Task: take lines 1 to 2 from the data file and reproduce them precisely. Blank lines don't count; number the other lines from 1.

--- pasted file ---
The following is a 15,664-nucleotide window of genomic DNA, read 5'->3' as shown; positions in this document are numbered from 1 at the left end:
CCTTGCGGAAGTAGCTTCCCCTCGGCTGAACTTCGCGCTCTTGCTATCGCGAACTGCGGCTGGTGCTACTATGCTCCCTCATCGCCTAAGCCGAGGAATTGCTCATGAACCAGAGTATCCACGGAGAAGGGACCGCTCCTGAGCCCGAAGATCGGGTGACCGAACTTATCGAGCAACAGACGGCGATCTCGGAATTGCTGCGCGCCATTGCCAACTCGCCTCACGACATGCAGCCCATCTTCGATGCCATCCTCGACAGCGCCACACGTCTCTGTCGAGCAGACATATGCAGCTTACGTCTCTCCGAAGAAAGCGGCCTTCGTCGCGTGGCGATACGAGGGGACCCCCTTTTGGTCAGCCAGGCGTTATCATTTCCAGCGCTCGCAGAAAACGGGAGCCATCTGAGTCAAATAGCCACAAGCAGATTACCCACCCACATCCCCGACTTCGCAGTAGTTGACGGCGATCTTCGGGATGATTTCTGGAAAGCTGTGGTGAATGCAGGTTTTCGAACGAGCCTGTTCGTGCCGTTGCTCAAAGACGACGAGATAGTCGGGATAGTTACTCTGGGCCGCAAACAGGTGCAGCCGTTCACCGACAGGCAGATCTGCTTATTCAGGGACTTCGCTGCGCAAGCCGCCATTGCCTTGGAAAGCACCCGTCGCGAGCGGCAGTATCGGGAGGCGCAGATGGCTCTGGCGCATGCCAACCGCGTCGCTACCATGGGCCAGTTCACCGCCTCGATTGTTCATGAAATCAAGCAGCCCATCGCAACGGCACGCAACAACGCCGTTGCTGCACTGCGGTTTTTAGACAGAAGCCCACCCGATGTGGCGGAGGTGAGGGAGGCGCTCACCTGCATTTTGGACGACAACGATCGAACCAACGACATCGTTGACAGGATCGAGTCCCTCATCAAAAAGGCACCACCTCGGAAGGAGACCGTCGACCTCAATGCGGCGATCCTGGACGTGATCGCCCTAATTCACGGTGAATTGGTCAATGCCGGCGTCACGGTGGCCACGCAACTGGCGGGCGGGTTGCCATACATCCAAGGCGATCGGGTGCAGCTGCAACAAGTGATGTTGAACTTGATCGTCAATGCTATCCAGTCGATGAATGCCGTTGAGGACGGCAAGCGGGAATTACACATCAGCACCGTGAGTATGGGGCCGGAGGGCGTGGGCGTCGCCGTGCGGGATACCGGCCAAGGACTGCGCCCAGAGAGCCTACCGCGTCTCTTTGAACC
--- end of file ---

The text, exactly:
The following is a 15,664-nucleotide window of genomic DNA, read 5'->3' as shown; positions in this document are numbered from 1 at the left end:
CCTTGCGGAAGTAGCTTCCCCTCGGCTGAACTTCGCGCTCTTGCTATCGCGAACTGCGGCTGGTGCTACTATGCTCCCTCATCGCCTAAGCCGAGGAATTGCTCATGAACCAGAGTATCCACGGAGAAGGGACCGCTCCTGAGCCCGAAGATCGGGTGACCGAACTTATCGAGCAACAGACGGCGATCTCGGAATTGCTGCGCGCCATTGCCAACTCGCCTCACGACATGCAGCCCATCTTCGATGCCATCCTCGACAGCGCCACACGTCTCTGTCGAGCAGACATATGCAGCTTACGTCTCTCCGAAGAAAGCGGCCTTCGTCGCGTGGCGATACGAGGGGACCCCCTTTTGGTCAGCCAGGCGTTATCATTTCCAGCGCTCGCAGAAAACGGGAGCCATCTGAGTCAAATAGCCACAAGCAGATTACCCACCCACATCCCCGACTTCGCAGTAGTTGACGGCGATCTTCGGGATGATTTCTGGAAAGCTGTGGTGAATGCAGGTTTTCGAACGAGCCTGTTCGTGCCGTTGCTCAAAGACGACGAGATAGTCGGGATAGTTACTCTGGGCCGCAAACAGGTGCAGCCGTTCACCGACAGGCAGATCTGCTTATTCAGGGACTTCGCTGCGCAAGCCGCCATTGCCTTGGAAAGCACCCGTCGCGAGCGGCAGTATCGGGAGGCGCAGATGGCTCTGGCGCATGCCAACCGCGTCGCTACCATGGGCCAGTTCACCGCCTCGATTGTTCATGAAATCAAGCAGCCCATCGCAACGGCACGCAACAACGCCGTTGCTGCACTGCGGTTTTTAGACAGAAGCCCACCCGATGTGGCGGAGGTGAGGGAGGCGCTCACCTGCATTTTGGACGACAACGATCGAACCAACGACATCGTTGACAGGATCGAGTCCCTCATCAAAAAGGCACCACCTCGGAAGGAGACCGTCGACCTCAATGCGGCGATCCTGGACGTGATCGCCCTAATTCACGGTGAATTGGTCAATGCCGGCGTCACGGTGGCCACGCAACTGGCGGGCGGGTTGCCATACATCCAAGGCGATCGGGTGCAGCTGCAACAAGTGATGTTGAACTTGATCGTCAATGCTATCCAGTCGATGAATGCCGTTGAGGACGGCAAGCGGGAATTACACATCAGCACCGTGAGTATGGGGCCGGAGGGCGTGGGCGTCGCCGTGCGGGATACCGGCCAAGGACTGCGCCCAGAGAGCCTACCGCGTCTCTTTGAACC